In this week’s cover story, Newsweek featured the up-and-coming Tea Partier Michele Bachmann who–according to the magazine’s editor Tina Brown–is “galvanizing” voters in Iowa with her views about big government and “refreshing and tough” attitude.
The cover features a downright horrible picture of Bachmann with an equally unflattering caption, “The Queen of Rage,” though the article is titled “Bachmann: Tea Party Queen.”
As a result of the picture, FoxNews pundits and Jon Stewart finally agreed on something other than annoyance over the S & P’s downgrade: Newsweek’s cover photo of Bachmann is overtly biased and makes her look insane.
Stewart went so far as to show a photo montage of Bachmann to prove that she is photogenic:
My point is, you got to go pretty far out of your way to find a crappy photo of Michele Bachmann. And you did. Why?
Brown responded to criticism of the unfair picture with the following statement:
Michelle Bachmann’s intensity is galvanizing voters in Iowa right now and Newsweek’s cover captures that.
Maybe Newsweek was trying to capture Bachmann’s intensity: In a gallery of outtakes of the photo shoot, Bachmann’s eyes are a little daunting, especially when she’s engaging with voters. The article is about how Bachmann’s beliefs and “folksy” preaching have made her into a “political force” and the picture is an effort to reflect the article’s statements:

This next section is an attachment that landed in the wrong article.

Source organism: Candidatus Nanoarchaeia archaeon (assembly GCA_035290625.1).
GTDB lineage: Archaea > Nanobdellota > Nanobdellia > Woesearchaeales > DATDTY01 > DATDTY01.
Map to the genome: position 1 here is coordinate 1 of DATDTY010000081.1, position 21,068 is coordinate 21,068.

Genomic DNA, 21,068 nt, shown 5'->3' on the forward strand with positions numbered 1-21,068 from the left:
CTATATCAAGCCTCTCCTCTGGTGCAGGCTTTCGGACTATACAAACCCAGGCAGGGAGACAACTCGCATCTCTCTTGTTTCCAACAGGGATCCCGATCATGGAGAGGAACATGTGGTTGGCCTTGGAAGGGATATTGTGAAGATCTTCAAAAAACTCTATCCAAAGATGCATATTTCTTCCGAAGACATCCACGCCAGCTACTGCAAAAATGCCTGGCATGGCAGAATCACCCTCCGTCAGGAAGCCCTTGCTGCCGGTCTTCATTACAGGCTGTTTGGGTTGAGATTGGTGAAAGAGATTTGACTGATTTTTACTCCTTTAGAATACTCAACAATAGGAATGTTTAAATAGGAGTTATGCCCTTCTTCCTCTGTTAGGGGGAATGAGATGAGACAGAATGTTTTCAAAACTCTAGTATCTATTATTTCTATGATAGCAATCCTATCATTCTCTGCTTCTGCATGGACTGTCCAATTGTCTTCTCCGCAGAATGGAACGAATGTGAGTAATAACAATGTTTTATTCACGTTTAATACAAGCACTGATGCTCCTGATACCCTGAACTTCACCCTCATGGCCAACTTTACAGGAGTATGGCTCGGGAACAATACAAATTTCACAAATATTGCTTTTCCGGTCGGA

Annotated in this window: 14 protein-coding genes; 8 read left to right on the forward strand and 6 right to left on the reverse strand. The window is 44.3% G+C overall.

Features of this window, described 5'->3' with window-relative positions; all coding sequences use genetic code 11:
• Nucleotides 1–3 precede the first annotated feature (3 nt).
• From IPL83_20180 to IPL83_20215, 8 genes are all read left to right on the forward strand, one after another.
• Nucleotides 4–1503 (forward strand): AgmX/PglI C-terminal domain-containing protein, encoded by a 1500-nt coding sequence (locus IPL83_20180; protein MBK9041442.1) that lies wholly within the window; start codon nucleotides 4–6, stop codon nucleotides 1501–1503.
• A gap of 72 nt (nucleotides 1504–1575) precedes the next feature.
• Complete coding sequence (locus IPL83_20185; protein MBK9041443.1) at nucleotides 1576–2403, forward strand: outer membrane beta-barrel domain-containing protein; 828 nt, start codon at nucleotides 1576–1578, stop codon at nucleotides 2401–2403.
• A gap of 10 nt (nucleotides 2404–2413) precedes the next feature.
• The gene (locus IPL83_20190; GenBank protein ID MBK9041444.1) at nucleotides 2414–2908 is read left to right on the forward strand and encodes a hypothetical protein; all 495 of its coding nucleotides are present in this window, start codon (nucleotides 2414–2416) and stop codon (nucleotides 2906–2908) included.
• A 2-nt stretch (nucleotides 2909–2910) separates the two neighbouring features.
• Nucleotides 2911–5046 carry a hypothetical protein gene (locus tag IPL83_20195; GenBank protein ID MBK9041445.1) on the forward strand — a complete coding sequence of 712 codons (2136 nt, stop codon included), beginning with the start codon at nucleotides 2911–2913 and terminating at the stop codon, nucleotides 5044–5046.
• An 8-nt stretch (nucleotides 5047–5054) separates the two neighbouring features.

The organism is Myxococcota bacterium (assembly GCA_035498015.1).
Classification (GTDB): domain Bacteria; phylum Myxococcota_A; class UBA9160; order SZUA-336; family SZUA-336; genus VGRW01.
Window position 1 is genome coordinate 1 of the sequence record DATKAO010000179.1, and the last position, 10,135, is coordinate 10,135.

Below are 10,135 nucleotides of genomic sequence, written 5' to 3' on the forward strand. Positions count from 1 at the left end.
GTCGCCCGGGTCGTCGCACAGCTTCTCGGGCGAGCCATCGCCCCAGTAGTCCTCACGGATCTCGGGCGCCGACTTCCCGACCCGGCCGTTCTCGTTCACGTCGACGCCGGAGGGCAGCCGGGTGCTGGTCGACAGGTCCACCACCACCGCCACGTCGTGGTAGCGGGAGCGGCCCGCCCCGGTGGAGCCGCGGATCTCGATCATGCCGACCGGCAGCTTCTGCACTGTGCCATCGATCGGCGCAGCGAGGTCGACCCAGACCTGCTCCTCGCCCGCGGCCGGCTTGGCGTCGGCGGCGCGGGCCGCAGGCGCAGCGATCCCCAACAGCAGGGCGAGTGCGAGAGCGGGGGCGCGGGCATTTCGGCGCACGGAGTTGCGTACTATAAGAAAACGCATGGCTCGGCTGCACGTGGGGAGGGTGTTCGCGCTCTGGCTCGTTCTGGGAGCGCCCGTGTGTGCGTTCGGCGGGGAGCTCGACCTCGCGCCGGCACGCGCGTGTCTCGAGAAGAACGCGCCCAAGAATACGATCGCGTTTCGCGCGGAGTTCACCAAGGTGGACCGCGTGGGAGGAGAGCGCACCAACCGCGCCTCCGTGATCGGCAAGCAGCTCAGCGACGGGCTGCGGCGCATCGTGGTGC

Asked if her positions are extreme, Bachmann replies that the Tea Party’s ideals are simply the most rational solutions to a broken and profligate government, and that the only option is to stand tough. “I do not twist in the wind,” she says proudly.
So the article’s supposed to focus on Bachmann’s intensity and radical beliefs. But I think other photos and captions would have been more appropriate for the front cover–maybe one of her speaking to a group of willing followers in Iowa. I think it’s fair to say the photo is biased, but what would Newsweek have to gain from such a slant?
Right now, FoxNews is the most watched cable news channel, even though its claims of “fair and balanced” coverage aren’t necessarily true. FoxNews is popular because viewers don’t want balanced coverage–they want their own opinions validated. Or, as in the case of my father, viewers like getting themselves worked up about the station’s political lean.
Similarly, the only reason Newsweek used this picture was to amp up sales and create a stir about the piece. Conservatives and liberals will flock to newsstands to either grumble about the “bias” or laugh at Bachmann’s humiliating cover. In either case, people will read and discuss the article. And that’s all Newsweek really wants: more readers.
In these economic times, can you blame them?
- Bachmann Declines Comment on Newsweek Cover (politicalwire.com)
- Jon Stewart Defends Rep. Michele Bachmann: ‘Shame On You, Newsweek’ (mediaite.com)